FAQ - Why does index disk usage climb so rapidly with all flash?

FAQ - Why does index disk usage climb so rapidly with all flash?


When using the All-Flash option (index-type flash), where the primary index is stored on disk rather than in RAM, the amount of disk used seems to climb rapidly, disproportionate to the number of records being stored. Why is this?


The reason why the disk usage for the primary index seems to climb in a manner disproportionate to the number of records is because the disk usage is related to the number of partition-tree-sprigs created to store index entries. A partition-tree-sprig is typically a 4 KiB disk block used to store up to 64 record digests (each record digest requires 64 B).

In a correctly sized all flash installation the disk usage will climb to the projected figure calculated as follows:

(4 KB * (total unique records / (64 x fill fraction)))

As records flow into the system, they get assigned to the partition / sprig pair they belong to (based on their digest hash). It is not intended for sprigs to fill up as if they overflow there are two key consequences:

  • A given record operation will involve 2 disk IOPS rather than 1 which will impact latency.
  • The sprig will take up more than a single 4 KB block which will impact sizing calculations.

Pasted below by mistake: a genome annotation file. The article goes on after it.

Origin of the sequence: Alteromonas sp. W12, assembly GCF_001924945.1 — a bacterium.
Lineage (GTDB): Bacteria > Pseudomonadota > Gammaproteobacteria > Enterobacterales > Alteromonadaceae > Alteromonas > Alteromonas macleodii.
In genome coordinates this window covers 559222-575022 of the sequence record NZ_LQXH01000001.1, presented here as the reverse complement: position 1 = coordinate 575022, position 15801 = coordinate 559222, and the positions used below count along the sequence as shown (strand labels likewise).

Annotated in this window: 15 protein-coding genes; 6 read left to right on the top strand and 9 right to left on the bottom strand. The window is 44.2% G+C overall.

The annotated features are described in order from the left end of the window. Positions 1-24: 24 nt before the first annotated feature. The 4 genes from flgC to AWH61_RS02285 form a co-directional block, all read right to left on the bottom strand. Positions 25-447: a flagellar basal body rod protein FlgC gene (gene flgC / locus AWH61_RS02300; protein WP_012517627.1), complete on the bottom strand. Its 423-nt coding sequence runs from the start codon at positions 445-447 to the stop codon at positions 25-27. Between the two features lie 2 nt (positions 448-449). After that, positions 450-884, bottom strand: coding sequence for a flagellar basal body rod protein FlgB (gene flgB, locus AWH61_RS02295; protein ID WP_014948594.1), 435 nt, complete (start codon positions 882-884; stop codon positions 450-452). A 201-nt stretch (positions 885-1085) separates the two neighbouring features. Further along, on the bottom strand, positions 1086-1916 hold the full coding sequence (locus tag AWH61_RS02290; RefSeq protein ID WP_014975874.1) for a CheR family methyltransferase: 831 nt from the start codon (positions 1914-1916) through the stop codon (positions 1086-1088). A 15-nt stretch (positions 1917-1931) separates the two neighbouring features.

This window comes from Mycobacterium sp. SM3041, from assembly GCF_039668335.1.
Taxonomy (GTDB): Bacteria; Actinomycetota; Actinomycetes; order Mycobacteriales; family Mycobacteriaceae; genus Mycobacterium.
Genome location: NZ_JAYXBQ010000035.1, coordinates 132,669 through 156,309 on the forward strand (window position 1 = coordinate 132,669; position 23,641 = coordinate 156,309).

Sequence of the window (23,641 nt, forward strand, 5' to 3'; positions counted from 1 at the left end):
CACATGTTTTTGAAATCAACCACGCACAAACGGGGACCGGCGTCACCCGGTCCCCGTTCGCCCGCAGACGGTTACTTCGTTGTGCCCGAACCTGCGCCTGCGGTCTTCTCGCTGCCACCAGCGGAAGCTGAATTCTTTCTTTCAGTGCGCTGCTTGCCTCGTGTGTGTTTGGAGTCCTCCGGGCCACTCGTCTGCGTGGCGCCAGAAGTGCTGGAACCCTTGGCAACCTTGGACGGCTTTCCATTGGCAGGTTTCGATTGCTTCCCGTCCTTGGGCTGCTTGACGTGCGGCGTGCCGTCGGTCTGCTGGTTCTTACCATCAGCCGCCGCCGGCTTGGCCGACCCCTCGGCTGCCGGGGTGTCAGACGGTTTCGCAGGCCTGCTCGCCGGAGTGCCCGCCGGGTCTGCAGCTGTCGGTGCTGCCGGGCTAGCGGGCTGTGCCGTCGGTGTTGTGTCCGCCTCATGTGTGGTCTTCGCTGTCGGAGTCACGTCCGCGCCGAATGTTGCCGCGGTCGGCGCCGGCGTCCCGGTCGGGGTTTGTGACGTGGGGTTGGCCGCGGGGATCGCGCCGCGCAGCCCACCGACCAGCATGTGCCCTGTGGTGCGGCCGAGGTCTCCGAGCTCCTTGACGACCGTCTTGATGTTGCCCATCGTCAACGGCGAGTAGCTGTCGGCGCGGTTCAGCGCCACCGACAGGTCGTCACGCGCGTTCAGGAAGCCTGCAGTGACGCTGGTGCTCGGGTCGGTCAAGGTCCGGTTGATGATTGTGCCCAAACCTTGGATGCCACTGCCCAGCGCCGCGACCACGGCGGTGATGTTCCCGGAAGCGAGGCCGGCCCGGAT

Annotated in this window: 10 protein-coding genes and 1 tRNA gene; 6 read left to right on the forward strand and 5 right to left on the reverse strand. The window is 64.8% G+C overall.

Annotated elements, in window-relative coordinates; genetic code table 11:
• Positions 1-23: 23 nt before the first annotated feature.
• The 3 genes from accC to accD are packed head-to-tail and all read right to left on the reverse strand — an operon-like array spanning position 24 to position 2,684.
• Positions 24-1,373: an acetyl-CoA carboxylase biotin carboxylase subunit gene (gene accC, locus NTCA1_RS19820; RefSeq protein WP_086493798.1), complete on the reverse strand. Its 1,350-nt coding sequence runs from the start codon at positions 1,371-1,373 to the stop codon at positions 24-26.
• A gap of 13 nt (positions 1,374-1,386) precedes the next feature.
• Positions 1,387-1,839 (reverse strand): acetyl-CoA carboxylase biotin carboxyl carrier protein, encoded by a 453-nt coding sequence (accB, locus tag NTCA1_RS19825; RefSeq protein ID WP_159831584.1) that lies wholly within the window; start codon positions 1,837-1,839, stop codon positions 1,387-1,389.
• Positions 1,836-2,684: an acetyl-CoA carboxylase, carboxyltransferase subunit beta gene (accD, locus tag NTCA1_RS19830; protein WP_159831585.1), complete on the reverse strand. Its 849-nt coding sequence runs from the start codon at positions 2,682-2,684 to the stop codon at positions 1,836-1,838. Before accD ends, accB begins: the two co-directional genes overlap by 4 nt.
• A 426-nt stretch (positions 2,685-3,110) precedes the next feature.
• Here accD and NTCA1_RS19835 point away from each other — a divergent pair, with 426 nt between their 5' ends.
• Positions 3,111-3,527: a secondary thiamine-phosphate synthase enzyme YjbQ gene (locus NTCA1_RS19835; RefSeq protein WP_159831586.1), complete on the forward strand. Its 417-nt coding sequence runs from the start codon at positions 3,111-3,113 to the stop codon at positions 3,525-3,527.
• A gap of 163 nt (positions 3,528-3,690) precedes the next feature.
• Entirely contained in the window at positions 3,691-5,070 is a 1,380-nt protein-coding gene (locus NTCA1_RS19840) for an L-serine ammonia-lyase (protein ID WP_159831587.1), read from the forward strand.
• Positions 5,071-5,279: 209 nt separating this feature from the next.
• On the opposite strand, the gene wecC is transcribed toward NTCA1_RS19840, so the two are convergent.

For this reason a fill factor is defined which represents how full the sprig is expected to be when the system is operated at expected capacity.

For this reason the disk usage as a function of number of records is not linear. In fact, during the initial data load, a new sprig will be instantiated on disk almost for each new record entering the system. As a result, the disk usage will increment in 4 KB chunks until all sprigs have been created. The disk usage as a function of number of records will look similar to the following curve.

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Once all sprigs have been instantiated, the disk usage will flat line. From here the sprigs sprigs will fill to the desired fill factor.

It is important to note that the index_flash_used_bytes does not represent the amount of flash storage used by the sprigs. It rather represents the amount of storage used by the records, regardless of the number of sprigs. It can simply be calculated using the usual formula: 64 B x number of records.


  • Information on how to size an All-Flash index can be found on the All-Flash Capacity Planning documentation.
  • Refer to the All-Flash Configuration documentation for configuration related details.
  • When the primary index is on disk there is still a 13 B memory overhead but this is per sprig.




April 2020

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